Past winners of CFUW Fellowships and Awards share their stories
Ashli Akins, from Victoria, BC, is the founder and director of Mosqoy, a charitable organization that works with highland communities of Peru, to promote economic opportunities while nurturing their threatened indigenous culture. She was the 2011 recipient of the CFUW 1989 École Polytechnique Commemorative Award, which supported her thesis research for a master’s degree in international human rights law at the University of Oxford.
By Ashli Akins
Nestled deep in the Incan shadows of the Andean mountains, a woman sits on frozen ground, weaving poetry into cloth by throwing wooden shuttles between hundreds of finely spun threads. The wrinkles in her face, along with her red chapped cheeks, hands, and feet, whisper her wisdom. Her rubber sandals, made of used car tires, carve permanent indentations across her unexposed arches. Her perch overlooks the last mountain of the Peruvian Andes, thousands of metres above the Mapacho River. Beyond this mountain sits the Cloud Forest of the Amazon.
Chicks and piglets scurry around her. Her nine-year-old daughter drops a wooden hand-spindle as if it were a yo-yo, transforming alpaca fibre into usable thread. Watching in awe, she practices on her own huatamas, hoping to one day possess skills as fine as her mother.
Designs flood out of the woman’s fingertips like a song, as she beats her weft to the rhythm of her breath, leaning backward to tighten the weave, then forward to switch the warp. Weaving has given her financial independence. Through her community’s cooperative, she is an active contributor to her familial economy and has a voice in community decisions, despite her gender and language.
It has taken her three weeks to complete this table-runner. Tomorrow, she will hike a full day to sell it at the closest market. If she is lucky, she will sell her masterpiece for forty dollars.
“These textiles are sacred cloth, woven from the threads of memory by Andean hands that are at last firmly in control of their destiny,” writes Dr. Wade Davis, National Geographic explorer-in-residence. “Each tells a story, and each story is a prayer for the wellbeing of the people, the land, and the community.”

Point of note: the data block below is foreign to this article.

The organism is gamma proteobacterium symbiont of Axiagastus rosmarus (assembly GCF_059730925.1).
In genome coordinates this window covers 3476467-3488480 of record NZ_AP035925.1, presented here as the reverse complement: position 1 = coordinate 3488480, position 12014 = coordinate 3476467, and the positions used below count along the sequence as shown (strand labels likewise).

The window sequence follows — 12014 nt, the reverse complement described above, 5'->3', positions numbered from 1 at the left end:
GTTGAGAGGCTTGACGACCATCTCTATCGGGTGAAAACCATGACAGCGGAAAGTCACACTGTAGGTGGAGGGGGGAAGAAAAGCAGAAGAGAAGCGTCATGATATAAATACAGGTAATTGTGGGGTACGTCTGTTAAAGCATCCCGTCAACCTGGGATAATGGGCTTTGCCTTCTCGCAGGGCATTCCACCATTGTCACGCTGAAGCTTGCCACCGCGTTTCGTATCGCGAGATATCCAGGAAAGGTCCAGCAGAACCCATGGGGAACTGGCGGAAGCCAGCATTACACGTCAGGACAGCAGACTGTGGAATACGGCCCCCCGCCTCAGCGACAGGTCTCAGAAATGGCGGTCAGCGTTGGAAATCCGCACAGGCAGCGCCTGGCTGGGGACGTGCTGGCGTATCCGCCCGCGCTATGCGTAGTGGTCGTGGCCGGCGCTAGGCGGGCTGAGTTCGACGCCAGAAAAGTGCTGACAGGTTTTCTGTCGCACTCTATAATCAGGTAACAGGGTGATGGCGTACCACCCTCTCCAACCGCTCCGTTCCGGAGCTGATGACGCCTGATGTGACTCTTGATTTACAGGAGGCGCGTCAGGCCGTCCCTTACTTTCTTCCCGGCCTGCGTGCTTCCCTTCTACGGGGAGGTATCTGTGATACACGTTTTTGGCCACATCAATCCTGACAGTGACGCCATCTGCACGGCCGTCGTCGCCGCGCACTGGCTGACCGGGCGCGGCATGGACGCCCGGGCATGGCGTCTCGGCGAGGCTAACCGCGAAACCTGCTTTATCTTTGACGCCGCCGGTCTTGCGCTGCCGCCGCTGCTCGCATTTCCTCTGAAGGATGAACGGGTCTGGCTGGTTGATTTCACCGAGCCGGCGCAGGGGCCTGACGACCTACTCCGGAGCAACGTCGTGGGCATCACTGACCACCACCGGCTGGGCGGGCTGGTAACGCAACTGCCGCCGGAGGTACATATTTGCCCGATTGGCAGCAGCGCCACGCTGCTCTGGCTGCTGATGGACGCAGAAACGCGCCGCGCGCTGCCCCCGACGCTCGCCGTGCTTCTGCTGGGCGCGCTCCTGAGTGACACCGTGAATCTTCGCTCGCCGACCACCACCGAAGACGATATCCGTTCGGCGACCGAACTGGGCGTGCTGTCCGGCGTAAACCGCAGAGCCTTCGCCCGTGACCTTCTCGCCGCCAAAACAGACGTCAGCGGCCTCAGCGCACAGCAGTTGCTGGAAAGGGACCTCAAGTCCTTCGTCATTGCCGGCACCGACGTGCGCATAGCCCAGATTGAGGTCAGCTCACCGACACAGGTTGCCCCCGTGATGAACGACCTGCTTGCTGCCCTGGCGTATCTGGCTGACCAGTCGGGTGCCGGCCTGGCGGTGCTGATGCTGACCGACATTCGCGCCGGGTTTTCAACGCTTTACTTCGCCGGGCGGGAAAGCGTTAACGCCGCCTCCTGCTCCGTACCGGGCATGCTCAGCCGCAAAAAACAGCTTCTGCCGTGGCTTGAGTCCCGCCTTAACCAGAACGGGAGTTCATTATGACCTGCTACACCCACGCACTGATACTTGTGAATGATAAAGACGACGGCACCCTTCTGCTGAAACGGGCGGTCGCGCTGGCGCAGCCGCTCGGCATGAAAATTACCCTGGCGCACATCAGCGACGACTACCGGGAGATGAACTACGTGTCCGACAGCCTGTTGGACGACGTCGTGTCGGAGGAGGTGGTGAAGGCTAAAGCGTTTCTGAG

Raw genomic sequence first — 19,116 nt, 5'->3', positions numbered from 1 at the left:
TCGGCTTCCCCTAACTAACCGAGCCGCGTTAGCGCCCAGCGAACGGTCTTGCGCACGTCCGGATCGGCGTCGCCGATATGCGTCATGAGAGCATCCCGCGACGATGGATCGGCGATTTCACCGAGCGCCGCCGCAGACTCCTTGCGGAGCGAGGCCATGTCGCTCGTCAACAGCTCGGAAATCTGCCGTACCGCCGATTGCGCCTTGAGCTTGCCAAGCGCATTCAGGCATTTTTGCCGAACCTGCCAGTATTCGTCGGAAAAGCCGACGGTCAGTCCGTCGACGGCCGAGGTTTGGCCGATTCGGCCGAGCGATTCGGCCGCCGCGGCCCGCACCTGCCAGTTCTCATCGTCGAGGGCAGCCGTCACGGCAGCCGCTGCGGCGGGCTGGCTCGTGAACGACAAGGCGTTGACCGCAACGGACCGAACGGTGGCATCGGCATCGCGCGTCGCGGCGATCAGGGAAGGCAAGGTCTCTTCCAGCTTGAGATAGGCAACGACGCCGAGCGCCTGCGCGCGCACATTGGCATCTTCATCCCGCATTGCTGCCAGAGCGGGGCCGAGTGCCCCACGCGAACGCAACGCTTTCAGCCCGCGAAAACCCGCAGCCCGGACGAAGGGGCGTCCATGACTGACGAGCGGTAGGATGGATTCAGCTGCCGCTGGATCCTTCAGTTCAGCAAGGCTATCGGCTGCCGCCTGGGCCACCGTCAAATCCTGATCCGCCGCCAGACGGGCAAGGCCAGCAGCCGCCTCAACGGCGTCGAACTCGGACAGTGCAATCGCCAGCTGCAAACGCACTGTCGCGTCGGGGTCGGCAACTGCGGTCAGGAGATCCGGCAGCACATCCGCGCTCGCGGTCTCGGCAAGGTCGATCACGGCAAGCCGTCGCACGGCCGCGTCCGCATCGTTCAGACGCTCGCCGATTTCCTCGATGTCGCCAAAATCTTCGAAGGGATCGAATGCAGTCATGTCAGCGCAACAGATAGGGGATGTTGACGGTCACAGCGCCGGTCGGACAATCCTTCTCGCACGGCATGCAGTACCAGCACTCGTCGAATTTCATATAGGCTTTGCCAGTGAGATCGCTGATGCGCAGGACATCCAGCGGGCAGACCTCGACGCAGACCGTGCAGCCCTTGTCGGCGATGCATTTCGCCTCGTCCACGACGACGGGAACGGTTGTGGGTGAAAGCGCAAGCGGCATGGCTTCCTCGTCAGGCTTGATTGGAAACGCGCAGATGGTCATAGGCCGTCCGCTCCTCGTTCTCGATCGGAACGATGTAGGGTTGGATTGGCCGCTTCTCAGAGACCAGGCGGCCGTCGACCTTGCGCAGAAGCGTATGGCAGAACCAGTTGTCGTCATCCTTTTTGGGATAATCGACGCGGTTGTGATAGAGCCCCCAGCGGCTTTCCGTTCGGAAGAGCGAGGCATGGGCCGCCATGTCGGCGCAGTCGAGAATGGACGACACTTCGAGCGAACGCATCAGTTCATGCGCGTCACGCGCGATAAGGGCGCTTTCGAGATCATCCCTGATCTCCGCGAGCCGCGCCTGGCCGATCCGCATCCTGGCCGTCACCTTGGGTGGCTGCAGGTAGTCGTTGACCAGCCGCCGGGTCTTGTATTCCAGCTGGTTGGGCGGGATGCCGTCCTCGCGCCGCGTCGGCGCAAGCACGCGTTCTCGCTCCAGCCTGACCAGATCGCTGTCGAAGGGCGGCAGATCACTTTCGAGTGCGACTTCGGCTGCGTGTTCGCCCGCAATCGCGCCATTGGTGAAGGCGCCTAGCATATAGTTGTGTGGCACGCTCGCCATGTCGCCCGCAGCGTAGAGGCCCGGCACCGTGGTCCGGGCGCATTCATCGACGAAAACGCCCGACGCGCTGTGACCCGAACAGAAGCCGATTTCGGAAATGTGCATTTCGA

So begins my master’s thesis.
Though this timeless tradition has adapted through centuries, it now races against the clock. Unsustainable forms of tourism and development have rapidly encroached on indigenous Quechua subsistence communities, threatening their most important art form.
Weaving is now often seen as nothing more than a monetary exchange between local and tourist – a commodity. Indigenous artisans set up their wares alongside synthetic, machine-made imitations of original masterpieces. They, therefore, cannot sell their textiles at increased prices reflecting fair trade.
Without its weaving tradition, the Quechua language and culture in the Cusco province of Peru could vanish. If youth fail to learn the art from their elders within this generation, the tradition will die with its knowledge-holders.
Discrimination against the Quechua population also plays a distinct role in the loss of this tradition.Illiteracy and incompetence in the Spanish language is associated with lack of education and perceived stupidity. Youth fear association with this stigma; many thus relinquish all ties to their culture, including its language and weaving tradition. But they too battle their own challenges, trying to learn new trades to keep up with the rapidly growing tourism sector; most no longer have sufficient education to be employable.
Most community members see this current dichotomy between economic development and cultural revitalization as an impossible polarity. Rarely, do they feel they have options to sustainably realize both.
As a 21-year-old backpacker in Peru, I learned these stories from weavers and youth who quickly became close friends. They asked me for help. I founded Mosqoy, a Canadian charitable organization, as an innovative solution to respond to these concerns. For the past seven years, I have been acting as its volunteer Executive Director, sharing my time between Victoria, BC, and theSacred Valley of Peru.